basics with Do-along Dave

Bubbles and shakeouts in making music pay

Bubbles and shakeouts in making music pay

Secondary profiting from non-live music has gone through similar boom-bust cycles already. From the earliest, when music was disseminated only through personal learning by performers and travel, the first technological step in separating original creation and publishing was written notation on paper. Bach’s family was his duplicating machine.

Securing proprietary rights of an originator to his creation then became the aim of copyright law.

In the mechanical printing era, Scott Joplin’s father-in-law cheated him of a large part of the monetary revenue from his artistic output in sheetmusic form.

When sound recording came along, the train of steps from no-audience performance to ear became shorter, making print notation unnecessary, for some musics, and cutting down the numbers of music print publishers and, in turn, spawning a recording bubble.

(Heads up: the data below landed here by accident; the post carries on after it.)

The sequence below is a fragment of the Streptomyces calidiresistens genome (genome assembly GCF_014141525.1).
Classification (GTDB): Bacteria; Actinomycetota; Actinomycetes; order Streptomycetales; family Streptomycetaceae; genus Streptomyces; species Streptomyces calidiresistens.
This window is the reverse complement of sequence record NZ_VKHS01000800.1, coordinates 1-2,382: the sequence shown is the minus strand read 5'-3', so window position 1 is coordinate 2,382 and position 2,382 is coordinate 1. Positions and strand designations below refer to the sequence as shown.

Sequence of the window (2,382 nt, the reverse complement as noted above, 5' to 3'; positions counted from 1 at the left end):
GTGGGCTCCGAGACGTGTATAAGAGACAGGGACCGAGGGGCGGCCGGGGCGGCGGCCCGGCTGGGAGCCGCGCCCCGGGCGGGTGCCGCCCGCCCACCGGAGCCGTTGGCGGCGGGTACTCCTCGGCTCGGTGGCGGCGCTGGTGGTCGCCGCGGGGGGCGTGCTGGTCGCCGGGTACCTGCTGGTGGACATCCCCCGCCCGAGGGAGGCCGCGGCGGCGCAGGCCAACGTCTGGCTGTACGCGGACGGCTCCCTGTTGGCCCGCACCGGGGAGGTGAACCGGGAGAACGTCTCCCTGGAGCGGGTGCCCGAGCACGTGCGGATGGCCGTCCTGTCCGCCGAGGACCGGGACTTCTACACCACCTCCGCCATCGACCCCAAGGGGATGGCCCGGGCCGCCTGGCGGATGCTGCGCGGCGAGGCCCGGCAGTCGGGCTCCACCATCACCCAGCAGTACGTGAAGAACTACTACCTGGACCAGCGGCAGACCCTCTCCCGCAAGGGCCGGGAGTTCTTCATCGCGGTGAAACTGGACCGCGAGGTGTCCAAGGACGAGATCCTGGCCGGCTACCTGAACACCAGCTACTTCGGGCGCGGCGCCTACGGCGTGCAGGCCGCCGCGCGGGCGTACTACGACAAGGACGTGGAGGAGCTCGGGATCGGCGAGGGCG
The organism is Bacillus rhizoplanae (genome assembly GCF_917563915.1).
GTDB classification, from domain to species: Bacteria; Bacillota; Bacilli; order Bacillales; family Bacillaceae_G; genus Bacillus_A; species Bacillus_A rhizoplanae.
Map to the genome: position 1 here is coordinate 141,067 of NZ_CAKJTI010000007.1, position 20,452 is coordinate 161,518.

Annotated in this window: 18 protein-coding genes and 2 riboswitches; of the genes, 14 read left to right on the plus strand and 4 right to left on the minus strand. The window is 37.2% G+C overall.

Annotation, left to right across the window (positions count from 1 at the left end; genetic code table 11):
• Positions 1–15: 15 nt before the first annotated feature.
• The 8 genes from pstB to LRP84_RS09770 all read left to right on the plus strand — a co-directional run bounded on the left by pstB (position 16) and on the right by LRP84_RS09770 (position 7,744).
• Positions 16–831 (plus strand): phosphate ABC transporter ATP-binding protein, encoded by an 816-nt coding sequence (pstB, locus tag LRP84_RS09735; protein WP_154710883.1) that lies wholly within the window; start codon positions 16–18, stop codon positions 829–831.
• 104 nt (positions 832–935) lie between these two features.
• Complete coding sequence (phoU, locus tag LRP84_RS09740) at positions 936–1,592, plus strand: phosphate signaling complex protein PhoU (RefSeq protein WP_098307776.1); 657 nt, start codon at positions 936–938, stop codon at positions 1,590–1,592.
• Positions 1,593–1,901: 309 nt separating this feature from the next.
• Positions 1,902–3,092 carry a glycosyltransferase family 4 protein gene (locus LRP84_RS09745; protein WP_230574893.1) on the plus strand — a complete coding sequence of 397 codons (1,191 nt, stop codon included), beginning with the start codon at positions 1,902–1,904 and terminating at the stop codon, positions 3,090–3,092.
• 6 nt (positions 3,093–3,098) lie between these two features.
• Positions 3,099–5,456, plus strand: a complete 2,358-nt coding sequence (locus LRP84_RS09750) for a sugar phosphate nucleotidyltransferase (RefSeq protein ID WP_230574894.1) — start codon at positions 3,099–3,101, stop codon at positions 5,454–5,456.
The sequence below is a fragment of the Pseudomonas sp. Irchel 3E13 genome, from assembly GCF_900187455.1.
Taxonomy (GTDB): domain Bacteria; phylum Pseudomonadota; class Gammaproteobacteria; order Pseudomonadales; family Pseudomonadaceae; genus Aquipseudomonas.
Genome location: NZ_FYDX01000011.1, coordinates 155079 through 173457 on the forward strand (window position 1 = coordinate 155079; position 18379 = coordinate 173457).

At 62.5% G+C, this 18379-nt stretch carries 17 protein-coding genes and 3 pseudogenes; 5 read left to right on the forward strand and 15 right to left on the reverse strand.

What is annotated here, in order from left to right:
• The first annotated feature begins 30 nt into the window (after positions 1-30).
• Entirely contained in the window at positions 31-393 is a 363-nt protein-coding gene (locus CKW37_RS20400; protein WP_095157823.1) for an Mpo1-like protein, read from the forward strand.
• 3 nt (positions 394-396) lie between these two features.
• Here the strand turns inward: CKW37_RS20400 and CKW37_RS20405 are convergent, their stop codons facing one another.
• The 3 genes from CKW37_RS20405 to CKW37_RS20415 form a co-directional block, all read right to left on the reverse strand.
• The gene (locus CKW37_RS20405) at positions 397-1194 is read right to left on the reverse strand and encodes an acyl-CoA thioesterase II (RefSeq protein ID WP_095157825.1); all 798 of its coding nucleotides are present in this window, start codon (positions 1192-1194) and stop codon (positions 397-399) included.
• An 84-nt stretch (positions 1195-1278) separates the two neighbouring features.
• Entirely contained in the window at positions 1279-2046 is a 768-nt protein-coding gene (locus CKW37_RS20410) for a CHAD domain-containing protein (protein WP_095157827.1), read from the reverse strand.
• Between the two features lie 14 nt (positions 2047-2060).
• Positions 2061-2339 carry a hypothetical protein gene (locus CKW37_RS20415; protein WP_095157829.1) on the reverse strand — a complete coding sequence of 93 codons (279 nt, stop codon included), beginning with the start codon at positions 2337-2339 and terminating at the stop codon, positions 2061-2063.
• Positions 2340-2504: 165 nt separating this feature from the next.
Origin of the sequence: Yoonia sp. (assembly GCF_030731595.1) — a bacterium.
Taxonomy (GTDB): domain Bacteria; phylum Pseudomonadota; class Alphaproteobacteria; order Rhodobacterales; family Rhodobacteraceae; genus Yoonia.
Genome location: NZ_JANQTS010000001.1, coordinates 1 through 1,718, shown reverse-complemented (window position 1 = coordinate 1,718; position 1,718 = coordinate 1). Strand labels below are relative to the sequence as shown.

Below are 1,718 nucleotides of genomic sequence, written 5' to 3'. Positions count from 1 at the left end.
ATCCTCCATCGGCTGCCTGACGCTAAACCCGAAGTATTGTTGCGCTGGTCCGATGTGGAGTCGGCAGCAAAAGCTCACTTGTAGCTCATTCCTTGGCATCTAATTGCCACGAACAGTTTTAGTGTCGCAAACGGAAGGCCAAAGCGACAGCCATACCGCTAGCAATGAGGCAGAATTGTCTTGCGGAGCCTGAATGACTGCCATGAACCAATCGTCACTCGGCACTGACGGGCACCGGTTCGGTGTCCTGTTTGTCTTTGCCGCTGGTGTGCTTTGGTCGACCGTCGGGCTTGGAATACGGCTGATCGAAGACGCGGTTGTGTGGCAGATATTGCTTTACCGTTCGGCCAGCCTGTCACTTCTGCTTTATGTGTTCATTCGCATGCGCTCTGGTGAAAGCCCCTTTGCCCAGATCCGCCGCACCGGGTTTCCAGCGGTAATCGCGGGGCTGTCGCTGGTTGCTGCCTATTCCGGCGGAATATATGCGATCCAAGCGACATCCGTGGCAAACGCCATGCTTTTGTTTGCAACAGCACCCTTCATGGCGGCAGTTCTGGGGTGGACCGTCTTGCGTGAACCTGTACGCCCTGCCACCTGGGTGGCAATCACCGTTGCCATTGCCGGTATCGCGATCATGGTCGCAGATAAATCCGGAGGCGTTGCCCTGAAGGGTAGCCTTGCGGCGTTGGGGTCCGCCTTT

About another bubble in the entertainment industry generally, historian John Kenrick wrote:

Top vaudeville stars filmed their acts for one-time pay-offs, inadvertently helping to speed the death of vaudeville. After all, when “small time” theatres could offer “big time” performers on screen at a nickel a seat, who could ask audiences to pay higher amounts for less impressive live talent? The newly-formed RKO studios took over the famed Orpheum vaudeville circuit and swiftly turned it into a chain of full-time movie theaters. The half-century tradition of vaudeville was effectively wiped out within less than four years.[11]

Inevitably, managers further trimmed costs by eliminating the last of the live performances. Vaudeville also suffered from the rise of broadcast radio []

And now we’re discussing the passing of another bubble, typified by the Simmons interview, Rock is Finally Dead.

The technology for making what passes for music has enabled a flood of sounds I regard as musical garbage. We seem to be heading for a shakeout where live performance is valued again as the easy money from mass-produced and streamed tracks dwindles.

If you’re inclined and equipped to deal with a live audience, of whatever size down to intimate, this should not be an occasion for sadness. If track ownership is now or soon to be an illusory concept, accept the fact and get acquainted with, who are helping performers and small live audiences find each other.

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